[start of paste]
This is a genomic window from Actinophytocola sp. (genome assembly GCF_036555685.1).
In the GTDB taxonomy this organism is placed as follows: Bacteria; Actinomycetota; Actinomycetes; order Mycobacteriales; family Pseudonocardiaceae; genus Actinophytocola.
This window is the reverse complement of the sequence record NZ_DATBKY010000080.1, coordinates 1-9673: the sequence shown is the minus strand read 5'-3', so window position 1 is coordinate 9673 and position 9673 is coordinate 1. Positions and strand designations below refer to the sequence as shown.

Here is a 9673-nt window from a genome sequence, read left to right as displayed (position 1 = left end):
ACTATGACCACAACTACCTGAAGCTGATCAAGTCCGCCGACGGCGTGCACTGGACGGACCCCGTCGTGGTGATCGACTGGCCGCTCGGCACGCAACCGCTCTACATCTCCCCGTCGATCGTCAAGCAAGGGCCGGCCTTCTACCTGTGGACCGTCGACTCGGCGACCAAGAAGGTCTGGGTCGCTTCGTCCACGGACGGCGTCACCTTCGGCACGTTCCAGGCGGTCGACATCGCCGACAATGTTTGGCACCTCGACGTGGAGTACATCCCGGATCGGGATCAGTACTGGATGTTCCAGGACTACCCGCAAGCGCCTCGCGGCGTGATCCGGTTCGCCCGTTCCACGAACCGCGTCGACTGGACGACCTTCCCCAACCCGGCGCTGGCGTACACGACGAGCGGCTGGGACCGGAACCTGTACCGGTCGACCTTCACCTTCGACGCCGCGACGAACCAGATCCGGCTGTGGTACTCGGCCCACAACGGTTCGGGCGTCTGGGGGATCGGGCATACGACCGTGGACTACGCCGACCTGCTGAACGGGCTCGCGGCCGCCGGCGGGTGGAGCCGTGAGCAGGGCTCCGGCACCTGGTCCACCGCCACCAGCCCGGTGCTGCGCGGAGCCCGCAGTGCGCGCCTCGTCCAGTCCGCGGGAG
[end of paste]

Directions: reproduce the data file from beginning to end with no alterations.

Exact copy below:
This is a genomic window from Actinophytocola sp. (genome assembly GCF_036555685.1).
In the GTDB taxonomy this organism is placed as follows: Bacteria; Actinomycetota; Actinomycetes; order Mycobacteriales; family Pseudonocardiaceae; genus Actinophytocola.
This window is the reverse complement of the sequence record NZ_DATBKY010000080.1, coordinates 1-9673: the sequence shown is the minus strand read 5'-3', so window position 1 is coordinate 9673 and position 9673 is coordinate 1. Positions and strand designations below refer to the sequence as shown.

Here is a 9673-nt window from a genome sequence, read left to right as displayed (position 1 = left end):
ACTATGACCACAACTACCTGAAGCTGATCAAGTCCGCCGACGGCGTGCACTGGACGGACCCCGTCGTGGTGATCGACTGGCCGCTCGGCACGCAACCGCTCTACATCTCCCCGTCGATCGTCAAGCAAGGGCCGGCCTTCTACCTGTGGACCGTCGACTCGGCGACCAAGAAGGTCTGGGTCGCTTCGTCCACGGACGGCGTCACCTTCGGCACGTTCCAGGCGGTCGACATCGCCGACAATGTTTGGCACCTCGACGTGGAGTACATCCCGGATCGGGATCAGTACTGGATGTTCCAGGACTACCCGCAAGCGCCTCGCGGCGTGATCCGGTTCGCCCGTTCCACGAACCGCGTCGACTGGACGACCTTCCCCAACCCGGCGCTGGCGTACACGACGAGCGGCTGGGACCGGAACCTGTACCGGTCGACCTTCACCTTCGACGCCGCGACGAACCAGATCCGGCTGTGGTACTCGGCCCACAACGGTTCGGGCGTCTGGGGGATCGGGCATACGACCGTGGACTACGCCGACCTGCTGAACGGGCTCGCGGCCGCCGGCGGGTGGAGCCGTGAGCAGGGCTCCGGCACCTGGTCCACCGCCACCAGCCCGGTGCTGCGCGGAGCCCGCAGTGCGCGCCTCGTCCAGTCCGCGGGAG